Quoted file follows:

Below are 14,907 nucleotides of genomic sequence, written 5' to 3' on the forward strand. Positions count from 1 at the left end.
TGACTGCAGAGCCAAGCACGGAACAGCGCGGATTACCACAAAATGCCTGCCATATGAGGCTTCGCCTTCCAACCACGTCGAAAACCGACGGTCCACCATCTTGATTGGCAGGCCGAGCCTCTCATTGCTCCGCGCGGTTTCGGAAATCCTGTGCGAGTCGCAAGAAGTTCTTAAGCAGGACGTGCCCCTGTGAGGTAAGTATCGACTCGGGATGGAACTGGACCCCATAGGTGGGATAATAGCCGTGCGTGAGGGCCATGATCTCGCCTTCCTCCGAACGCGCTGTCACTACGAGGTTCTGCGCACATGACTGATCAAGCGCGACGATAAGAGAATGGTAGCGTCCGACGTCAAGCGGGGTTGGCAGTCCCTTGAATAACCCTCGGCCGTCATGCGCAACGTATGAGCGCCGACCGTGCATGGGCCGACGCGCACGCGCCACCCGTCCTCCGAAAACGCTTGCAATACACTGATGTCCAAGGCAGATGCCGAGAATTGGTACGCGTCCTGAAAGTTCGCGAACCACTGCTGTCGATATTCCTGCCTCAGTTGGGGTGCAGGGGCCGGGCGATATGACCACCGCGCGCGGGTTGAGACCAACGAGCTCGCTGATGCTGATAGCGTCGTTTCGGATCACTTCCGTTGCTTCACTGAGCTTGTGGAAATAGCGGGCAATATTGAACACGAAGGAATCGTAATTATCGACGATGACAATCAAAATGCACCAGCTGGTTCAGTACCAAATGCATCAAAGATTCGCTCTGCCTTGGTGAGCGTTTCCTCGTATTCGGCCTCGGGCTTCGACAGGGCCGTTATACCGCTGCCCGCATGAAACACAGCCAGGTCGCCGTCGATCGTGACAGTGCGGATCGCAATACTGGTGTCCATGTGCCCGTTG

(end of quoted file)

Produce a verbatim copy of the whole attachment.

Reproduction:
Below are 14,907 nucleotides of genomic sequence, written 5' to 3' on the forward strand. Positions count from 1 at the left end.
TGACTGCAGAGCCAAGCACGGAACAGCGCGGATTACCACAAAATGCCTGCCATATGAGGCTTCGCCTTCCAACCACGTCGAAAACCGACGGTCCACCATCTTGATTGGCAGGCCGAGCCTCTCATTGCTCCGCGCGGTTTCGGAAATCCTGTGCGAGTCGCAAGAAGTTCTTAAGCAGGACGTGCCCCTGTGAGGTAAGTATCGACTCGGGATGGAACTGGACCCCATAGGTGGGATAATAGCCGTGCGTGAGGGCCATGATCTCGCCTTCCTCCGAACGCGCTGTCACTACGAGGTTCTGCGCACATGACTGATCAAGCGCGACGATAAGAGAATGGTAGCGTCCGACGTCAAGCGGGGTTGGCAGTCCCTTGAATAACCCTCGGCCGTCATGCGCAACGTATGAGCGCCGACCGTGCATGGGCCGACGCGCACGCGCCACCCGTCCTCCGAAAACGCTTGCAATACACTGATGTCCAAGGCAGATGCCGAGAATTGGTACGCGTCCTGAAAGTTCGCGAACCACTGCTGTCGATATTCCTGCCTCAGTTGGGGTGCAGGGGCCGGGCGATATGACCACCGCGCGCGGGTTGAGACCAACGAGCTCGCTGATGCTGATAGCGTCGTTTCGGATCACTTCCGTTGCTTCACTGAGCTTGTGGAAATAGCGGGCAATATTGAACACGAAGGAATCGTAATTATCGACGATGACAATCAAAATGCACCAGCTGGTTCAGTACCAAATGCATCAAAGATTCGCTCTGCCTTGGTGAGCGTTTCCTCGTATTCGGCCTCGGGCTTCGACAGGGCCGTTATACCGCTGCCCGCATGAAACACAGCCAGGTCGCCGTCGATCGTGACAGTGCGGATCGCAATACTGGTGTCCATGTGCCCGTTG